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I am using the recursive Flood fill algorithm in Java to fill some areas of a image. With very small images it works fine, but when de image becomes larger the JVM gives me a Stack Over Flow Error.

That's the reason why I have to reimplement the method using a Flood Fill with my own stack. (I read that's the best way to do it in these kind of cases)

Can anyone explain me how to code it? (if you don't have the code at hand, with the pseudo-code of the algorithm will be fine)

I've read a lot in the Internet but I haven't understood it very well.

EDIT: I added my recursive code

public void floodFill(int x, int y, Color targetColor,Color replacementColor) {

    if (img.getRGB(x, y) != targetColor.getRGB()) return;

    img.setRGB(x, y, replacementColor.getRGB());
    floodFill(x - 1, y, targetColor, replacementColor);
    floodFill(x + 1, y, targetColor, replacementColor);
    floodFill(x, y - 1, targetColor, replacementColor);
    floodFill(x, y + 1, targetColor, replacementColor);

    return;

}

Thanks!

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1  
Wikipedia: Flood fill algorithm –  bitc May 6 '10 at 17:45
    
If you were to show your existing code (or a high-level summary thereof), someone might be able to tell you how to write it in a way that is not recursive, if that's what you are after. –  Bill K May 6 '10 at 17:46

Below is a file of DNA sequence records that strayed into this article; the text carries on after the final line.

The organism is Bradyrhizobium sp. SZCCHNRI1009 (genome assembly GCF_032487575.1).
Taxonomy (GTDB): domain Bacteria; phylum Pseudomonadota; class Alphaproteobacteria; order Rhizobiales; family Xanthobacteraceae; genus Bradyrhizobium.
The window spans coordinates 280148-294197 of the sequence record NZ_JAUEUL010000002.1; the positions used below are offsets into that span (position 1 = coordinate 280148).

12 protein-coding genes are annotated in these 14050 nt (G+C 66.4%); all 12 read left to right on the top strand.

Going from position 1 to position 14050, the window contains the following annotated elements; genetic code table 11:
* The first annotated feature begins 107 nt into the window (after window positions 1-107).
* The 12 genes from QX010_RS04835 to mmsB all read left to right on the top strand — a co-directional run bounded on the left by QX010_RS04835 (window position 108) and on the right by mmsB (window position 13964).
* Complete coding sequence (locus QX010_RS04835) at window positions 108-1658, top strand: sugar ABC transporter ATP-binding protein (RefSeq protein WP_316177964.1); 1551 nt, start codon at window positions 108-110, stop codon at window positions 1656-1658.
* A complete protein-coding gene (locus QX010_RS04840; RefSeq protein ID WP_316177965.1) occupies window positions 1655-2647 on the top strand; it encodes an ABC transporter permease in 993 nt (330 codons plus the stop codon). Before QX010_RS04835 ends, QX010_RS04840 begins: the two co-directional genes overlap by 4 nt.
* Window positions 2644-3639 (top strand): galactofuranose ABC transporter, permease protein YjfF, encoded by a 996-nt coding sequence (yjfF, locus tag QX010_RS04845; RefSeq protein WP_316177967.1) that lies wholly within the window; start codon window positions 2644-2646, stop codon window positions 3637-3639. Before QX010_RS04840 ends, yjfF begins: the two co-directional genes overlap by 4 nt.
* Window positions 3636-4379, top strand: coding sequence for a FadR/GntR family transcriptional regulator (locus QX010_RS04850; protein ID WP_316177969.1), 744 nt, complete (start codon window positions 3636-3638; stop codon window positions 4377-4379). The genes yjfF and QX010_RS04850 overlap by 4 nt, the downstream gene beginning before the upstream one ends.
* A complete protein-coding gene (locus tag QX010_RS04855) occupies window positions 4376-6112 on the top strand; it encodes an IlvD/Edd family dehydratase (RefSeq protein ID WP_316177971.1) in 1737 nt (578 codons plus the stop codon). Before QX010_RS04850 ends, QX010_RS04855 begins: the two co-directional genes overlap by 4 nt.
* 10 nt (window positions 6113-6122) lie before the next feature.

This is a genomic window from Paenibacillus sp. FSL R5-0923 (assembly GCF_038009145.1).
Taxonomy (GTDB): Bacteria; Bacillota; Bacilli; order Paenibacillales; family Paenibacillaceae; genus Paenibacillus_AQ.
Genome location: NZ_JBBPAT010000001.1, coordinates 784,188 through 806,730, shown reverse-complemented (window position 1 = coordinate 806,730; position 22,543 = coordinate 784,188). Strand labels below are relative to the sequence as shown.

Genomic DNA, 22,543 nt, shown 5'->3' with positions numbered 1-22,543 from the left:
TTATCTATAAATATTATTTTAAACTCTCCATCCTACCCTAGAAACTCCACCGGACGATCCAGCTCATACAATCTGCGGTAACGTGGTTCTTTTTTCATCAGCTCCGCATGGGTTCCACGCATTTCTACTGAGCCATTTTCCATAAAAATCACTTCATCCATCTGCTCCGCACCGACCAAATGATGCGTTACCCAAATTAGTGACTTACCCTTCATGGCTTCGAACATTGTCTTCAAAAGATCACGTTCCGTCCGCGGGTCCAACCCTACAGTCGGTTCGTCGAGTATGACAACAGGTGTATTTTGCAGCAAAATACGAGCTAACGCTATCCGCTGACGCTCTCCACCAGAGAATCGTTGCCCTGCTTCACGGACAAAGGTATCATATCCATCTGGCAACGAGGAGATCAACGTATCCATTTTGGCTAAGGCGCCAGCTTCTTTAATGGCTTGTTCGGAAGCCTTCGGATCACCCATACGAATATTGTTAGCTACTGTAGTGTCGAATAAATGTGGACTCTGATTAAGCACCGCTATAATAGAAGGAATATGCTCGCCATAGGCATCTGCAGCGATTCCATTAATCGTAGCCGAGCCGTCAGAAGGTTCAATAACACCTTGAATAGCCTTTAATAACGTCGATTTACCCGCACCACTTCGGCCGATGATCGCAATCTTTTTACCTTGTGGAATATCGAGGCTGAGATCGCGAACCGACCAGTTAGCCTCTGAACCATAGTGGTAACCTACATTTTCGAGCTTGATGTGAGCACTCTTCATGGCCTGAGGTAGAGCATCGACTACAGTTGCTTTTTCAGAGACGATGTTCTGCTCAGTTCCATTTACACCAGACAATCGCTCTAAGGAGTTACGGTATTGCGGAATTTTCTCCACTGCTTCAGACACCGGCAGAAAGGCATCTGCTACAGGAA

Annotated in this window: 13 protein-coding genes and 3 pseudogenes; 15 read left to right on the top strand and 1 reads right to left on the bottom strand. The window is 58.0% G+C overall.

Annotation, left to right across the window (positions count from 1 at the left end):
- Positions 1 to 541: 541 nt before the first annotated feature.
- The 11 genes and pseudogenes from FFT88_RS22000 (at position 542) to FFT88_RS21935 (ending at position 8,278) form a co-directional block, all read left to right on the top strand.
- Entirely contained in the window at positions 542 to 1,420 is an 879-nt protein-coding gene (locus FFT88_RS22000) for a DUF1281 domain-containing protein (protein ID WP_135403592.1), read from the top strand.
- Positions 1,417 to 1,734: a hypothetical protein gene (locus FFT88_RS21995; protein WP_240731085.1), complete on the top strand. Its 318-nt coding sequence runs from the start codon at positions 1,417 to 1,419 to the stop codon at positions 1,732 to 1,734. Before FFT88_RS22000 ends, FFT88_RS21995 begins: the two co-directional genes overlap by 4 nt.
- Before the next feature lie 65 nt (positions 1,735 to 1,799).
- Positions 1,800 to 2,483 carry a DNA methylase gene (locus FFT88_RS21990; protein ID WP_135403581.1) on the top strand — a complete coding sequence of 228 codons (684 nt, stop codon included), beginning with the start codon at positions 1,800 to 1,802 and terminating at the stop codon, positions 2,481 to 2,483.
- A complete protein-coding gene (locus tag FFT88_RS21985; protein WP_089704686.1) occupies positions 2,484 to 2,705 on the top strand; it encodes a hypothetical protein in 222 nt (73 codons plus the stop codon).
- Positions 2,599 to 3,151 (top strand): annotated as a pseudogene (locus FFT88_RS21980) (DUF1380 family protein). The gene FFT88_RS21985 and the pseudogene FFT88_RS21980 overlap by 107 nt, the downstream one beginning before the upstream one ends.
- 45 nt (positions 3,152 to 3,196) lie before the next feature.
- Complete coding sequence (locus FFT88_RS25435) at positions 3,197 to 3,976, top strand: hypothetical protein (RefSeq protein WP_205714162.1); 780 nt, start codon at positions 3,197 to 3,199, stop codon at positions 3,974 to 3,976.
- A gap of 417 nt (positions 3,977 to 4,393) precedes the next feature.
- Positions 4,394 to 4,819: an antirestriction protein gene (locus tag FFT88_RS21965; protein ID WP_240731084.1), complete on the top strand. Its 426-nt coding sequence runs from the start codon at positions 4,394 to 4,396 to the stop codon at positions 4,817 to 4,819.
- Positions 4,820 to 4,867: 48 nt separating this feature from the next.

I suggest choosing one of the queue-based algorithms presented there, they are easier to implement than a stack-based solution in my opinion. –  IVlad May 6 '10 at 17:53
    
Thanks for the answer, I tried to implement with the explanation from Wikipedia but I didn't know how. That's the reason why I make a question here. If anyone could explain it to me with other words I'll be very grateful. –  dafero May 6 '10 at 18:05
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2 Answers

up vote 9 down vote accepted

You can use Queue to remove recursion from floodfill algorithm. Here are some basic ideas:

  1. Have a way to mark visited points
  2. At the beginning, queue the start point.
  3. While the queue is not empty, continue dequeuing its element. And with each element
    1. Fill its color and mark just-dequeued point as visited
    2. Enqueue unvisited adjacent points that has the same color

The below is my Java code to solve similar but different problem of blob detection. I hope you can get some ideas from this and can adapt it the the problem. The code is not well-factored though.

package blobdetector;

import java.awt.Point;
import java.awt.image.BufferedImage;
import java.io.File;
import java.io.IOException;
import java.util.LinkedList;
import java.util.Queue;
import javax.imageio.ImageIO;
import javax.management.Query;

public class Main {

    public Main() {
    }

    public static boolean isBlack(BufferedImage image, int posX, int posY) {

        int color = image.getRGB(posX, posY);

        int brightness = (color & 0xFF) + ((color >> 2) & 0xFF)
        + ((color >> 4) & 0xFF);
        brightness /= 3;

        return brightness < 128;
    }

    public static void main(String[] args) {
        if (args.length != 1) {